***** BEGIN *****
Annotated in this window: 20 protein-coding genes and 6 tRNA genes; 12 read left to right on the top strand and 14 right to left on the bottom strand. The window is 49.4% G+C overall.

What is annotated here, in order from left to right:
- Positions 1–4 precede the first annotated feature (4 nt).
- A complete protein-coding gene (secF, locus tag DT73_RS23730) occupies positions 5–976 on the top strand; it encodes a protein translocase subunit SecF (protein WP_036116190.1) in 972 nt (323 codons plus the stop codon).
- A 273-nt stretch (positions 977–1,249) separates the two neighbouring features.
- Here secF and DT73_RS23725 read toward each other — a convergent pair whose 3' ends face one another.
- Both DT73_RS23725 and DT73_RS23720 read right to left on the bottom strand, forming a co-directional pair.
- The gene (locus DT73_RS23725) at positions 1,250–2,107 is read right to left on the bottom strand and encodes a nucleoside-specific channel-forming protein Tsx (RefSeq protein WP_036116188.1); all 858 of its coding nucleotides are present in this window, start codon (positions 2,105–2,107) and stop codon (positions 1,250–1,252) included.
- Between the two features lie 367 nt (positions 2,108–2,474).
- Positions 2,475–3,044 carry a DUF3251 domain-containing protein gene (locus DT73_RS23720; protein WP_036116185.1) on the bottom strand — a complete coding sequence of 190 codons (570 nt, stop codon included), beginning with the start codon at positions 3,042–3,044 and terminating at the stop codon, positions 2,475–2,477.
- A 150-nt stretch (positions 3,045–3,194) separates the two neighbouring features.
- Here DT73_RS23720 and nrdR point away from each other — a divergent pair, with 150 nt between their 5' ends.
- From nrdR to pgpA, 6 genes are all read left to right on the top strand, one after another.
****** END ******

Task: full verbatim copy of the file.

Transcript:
Annotated in this window: 20 protein-coding genes and 6 tRNA genes; 12 read left to right on the top strand and 14 right to left on the bottom strand. The window is 49.4% G+C overall.

What is annotated here, in order from left to right:
- Positions 1–4 precede the first annotated feature (4 nt).
- A complete protein-coding gene (secF, locus tag DT73_RS23730) occupies positions 5–976 on the top strand; it encodes a protein translocase subunit SecF (protein WP_036116190.1) in 972 nt (323 codons plus the stop codon).
- A 273-nt stretch (positions 977–1,249) separates the two neighbouring features.
- Here secF and DT73_RS23725 read toward each other — a convergent pair whose 3' ends face one another.
- Both DT73_RS23725 and DT73_RS23720 read right to left on the bottom strand, forming a co-directional pair.
- The gene (locus DT73_RS23725) at positions 1,250–2,107 is read right to left on the bottom strand and encodes a nucleoside-specific channel-forming protein Tsx (RefSeq protein WP_036116188.1); all 858 of its coding nucleotides are present in this window, start codon (positions 2,105–2,107) and stop codon (positions 1,250–1,252) included.
- Between the two features lie 367 nt (positions 2,108–2,474).
- Positions 2,475–3,044 carry a DUF3251 domain-containing protein gene (locus DT73_RS23720; protein WP_036116185.1) on the bottom strand — a complete coding sequence of 190 codons (570 nt, stop codon included), beginning with the start codon at positions 3,042–3,044 and terminating at the stop codon, positions 2,475–2,477.
- A 150-nt stretch (positions 3,045–3,194) separates the two neighbouring features.
- Here DT73_RS23720 and nrdR point away from each other — a divergent pair, with 150 nt between their 5' ends.
- From nrdR to pgpA, 6 genes are all read left to right on the top strand, one after another.